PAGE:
Preheat the oven and use an oven thermometer to measure accuracy. If the oven is too hot, the cookies will spread too much when placed inside. Position a rack in the center and place the cookie sheet in the center of the rack. If using more than one, position a rack just above the center and one just below. Stagger the cookie sheets between the two. If necessary, rotate halfway through baking and switch the sheets on the racks.

Make sure the SIZE of each cookie dough portion on the baking sheet is consistent for even baking. You don't want some cookies to over bake if smaller than the others. Some bakers use small ice cream scoops (#20 disher, to be exact) to help them keep a consistent cookie dough size. If you don't have one, use the tablespoon from your measuring spoon set.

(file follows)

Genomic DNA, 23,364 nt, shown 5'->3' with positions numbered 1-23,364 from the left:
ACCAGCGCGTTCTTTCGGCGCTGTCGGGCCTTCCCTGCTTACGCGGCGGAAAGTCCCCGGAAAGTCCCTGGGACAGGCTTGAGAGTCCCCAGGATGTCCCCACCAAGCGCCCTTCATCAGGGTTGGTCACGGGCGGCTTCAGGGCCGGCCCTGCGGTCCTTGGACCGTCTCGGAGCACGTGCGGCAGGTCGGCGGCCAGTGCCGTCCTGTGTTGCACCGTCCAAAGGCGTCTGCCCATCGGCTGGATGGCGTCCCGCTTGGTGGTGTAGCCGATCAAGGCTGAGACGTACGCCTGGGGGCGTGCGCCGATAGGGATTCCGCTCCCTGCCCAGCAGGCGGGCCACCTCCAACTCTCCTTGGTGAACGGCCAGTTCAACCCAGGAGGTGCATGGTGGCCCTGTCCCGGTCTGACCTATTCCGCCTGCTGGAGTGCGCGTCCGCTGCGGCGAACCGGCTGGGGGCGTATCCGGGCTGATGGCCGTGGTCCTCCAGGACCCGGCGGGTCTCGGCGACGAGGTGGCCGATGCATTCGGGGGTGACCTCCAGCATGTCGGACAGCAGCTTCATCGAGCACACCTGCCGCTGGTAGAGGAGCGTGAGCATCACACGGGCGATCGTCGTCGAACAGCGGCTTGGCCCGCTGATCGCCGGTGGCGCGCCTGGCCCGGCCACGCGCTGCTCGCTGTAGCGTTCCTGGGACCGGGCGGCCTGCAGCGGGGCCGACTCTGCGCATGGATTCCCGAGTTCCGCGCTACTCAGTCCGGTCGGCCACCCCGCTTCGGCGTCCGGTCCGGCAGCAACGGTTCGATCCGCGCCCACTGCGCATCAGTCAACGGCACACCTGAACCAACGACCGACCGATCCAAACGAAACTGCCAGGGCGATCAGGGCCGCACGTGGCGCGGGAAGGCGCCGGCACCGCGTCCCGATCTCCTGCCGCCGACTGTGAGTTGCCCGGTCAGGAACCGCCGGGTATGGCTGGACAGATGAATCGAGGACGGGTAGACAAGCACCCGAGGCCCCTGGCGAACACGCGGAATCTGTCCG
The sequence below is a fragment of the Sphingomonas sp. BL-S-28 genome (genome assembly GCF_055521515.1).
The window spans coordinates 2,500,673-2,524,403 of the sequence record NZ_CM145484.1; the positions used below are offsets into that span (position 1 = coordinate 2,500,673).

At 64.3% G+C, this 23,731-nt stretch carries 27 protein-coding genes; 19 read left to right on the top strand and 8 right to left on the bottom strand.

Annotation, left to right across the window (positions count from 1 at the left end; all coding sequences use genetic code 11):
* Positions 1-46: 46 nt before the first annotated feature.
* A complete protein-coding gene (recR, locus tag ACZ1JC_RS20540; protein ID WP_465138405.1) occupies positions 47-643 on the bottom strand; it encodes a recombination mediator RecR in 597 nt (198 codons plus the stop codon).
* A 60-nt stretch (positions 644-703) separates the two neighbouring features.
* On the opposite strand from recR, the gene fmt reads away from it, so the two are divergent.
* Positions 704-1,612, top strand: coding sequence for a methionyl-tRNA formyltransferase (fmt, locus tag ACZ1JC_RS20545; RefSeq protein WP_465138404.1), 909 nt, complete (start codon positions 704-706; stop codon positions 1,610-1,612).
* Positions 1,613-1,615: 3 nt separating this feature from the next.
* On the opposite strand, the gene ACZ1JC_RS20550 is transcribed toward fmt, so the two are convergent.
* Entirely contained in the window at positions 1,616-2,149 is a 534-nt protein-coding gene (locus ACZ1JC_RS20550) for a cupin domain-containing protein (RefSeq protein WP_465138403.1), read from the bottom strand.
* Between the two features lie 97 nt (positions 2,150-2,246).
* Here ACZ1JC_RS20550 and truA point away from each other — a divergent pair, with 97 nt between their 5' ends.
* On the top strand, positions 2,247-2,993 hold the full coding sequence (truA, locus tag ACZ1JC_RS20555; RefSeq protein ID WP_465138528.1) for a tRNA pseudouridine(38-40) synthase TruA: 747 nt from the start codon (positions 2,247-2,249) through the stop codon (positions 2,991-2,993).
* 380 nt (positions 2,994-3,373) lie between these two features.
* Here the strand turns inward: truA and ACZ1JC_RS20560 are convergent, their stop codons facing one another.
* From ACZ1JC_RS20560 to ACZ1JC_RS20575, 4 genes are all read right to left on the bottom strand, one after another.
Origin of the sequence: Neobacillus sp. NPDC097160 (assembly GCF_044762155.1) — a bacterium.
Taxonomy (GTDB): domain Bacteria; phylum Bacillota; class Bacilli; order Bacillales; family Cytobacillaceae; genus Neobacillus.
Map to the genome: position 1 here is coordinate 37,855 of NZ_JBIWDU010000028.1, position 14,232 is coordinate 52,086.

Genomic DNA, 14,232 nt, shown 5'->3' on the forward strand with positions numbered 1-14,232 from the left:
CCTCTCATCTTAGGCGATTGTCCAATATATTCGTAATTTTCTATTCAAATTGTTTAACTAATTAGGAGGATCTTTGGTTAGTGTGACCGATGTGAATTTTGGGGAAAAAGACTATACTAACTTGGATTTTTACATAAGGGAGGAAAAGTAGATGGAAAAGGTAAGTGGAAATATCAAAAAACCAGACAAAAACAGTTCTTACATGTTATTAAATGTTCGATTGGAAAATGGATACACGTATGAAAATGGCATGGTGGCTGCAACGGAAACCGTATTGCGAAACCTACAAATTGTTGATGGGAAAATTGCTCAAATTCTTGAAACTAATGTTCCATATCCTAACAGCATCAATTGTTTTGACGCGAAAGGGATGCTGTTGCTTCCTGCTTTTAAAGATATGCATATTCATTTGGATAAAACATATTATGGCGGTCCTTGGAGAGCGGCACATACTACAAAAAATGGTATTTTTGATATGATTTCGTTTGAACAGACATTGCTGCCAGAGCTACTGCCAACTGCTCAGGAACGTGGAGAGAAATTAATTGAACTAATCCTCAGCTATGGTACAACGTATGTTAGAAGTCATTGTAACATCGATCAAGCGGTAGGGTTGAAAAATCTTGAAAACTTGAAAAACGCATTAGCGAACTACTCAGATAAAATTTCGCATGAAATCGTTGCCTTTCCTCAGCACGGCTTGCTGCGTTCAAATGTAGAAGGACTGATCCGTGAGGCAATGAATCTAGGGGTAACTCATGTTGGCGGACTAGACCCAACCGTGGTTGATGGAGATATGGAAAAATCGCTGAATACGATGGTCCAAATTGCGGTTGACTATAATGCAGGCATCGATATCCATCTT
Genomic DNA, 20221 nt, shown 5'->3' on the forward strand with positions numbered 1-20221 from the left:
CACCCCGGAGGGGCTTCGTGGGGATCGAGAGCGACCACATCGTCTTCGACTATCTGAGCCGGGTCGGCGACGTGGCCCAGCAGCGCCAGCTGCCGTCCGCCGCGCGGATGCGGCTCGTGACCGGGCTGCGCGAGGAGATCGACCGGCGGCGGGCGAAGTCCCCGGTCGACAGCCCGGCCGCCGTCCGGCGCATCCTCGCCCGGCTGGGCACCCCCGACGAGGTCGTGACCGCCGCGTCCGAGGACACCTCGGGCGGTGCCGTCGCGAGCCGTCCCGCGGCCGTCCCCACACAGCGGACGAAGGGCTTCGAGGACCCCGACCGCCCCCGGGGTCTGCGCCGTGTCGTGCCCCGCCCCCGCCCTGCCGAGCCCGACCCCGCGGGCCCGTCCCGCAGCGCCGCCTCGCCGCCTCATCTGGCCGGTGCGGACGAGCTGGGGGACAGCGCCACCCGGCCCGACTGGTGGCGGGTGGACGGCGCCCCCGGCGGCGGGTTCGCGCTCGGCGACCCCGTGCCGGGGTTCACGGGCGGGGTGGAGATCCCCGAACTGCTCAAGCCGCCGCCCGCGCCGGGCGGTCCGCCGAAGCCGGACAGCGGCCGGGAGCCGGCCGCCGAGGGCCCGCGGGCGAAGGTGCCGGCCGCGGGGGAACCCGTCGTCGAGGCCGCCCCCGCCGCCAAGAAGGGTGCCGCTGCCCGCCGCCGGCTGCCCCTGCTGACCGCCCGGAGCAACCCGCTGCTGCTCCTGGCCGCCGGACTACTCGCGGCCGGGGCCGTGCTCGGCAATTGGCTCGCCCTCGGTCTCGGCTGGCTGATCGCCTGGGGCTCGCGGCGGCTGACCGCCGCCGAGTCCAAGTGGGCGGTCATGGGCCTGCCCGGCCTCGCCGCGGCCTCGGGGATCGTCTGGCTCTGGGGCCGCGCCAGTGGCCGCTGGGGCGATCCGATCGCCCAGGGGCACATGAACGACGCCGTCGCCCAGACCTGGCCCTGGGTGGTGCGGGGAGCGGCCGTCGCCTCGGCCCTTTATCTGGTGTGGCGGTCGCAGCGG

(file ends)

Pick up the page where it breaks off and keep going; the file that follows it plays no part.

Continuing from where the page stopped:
SARAH SAYS: I like to weigh my cookie dough to ensure evenly sized portions. For drop cookies, a 1-ounce weight size seems perfect! Refrigerate any unbaked dough.

the Nestle's dough for chewier cookies. Remove the cookies from the oven a few minutes before they are done, while their centers are still soft and not quite cooked through. The edges should be slightly golden but the middle will look even paler.

Let them sit on the cookie sheet for 5 - 10 minutes to harden a bit and remove to a wire cake rack to cool. If using parchment paper, simply slide the cookies on the paper to a cooling rack. Remove from paper when cooled.

As with all cookies, make sure the baking pan has COMPLETELY COOLED before placing a new batch of dough on them. The fat in the recipe melts when placed on a warm sheet, causing an immediate spread.

Know how to store your cookies the right way!

ENJOY YOUR HOMEMADE COOKIES....no matter how they turn out!!